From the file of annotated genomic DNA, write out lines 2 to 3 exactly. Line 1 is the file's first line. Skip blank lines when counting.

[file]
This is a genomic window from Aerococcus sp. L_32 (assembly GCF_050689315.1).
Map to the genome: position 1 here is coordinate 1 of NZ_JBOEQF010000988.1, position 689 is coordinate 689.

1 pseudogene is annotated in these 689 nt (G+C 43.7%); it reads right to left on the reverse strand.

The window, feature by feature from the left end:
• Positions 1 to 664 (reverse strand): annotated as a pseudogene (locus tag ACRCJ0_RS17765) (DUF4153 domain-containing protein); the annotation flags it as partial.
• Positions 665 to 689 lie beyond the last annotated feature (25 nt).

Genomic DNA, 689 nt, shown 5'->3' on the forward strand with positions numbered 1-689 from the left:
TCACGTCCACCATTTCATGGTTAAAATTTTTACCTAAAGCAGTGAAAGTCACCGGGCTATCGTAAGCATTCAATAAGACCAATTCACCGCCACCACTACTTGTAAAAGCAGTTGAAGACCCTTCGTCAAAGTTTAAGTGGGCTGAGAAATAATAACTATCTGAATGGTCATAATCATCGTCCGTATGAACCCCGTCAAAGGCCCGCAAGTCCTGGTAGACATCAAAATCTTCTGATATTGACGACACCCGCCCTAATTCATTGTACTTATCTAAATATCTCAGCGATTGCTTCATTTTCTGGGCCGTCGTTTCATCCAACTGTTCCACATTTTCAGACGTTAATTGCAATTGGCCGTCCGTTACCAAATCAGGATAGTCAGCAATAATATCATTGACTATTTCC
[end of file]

Map to the genome: position 1 here is coordinate 1 of NZ_JBOEQF010000988.1, position 689 is coordinate 689.

1 pseudogene is annotated in these 689 nt (G+C 43.7%); it reads right to left on the reverse strand.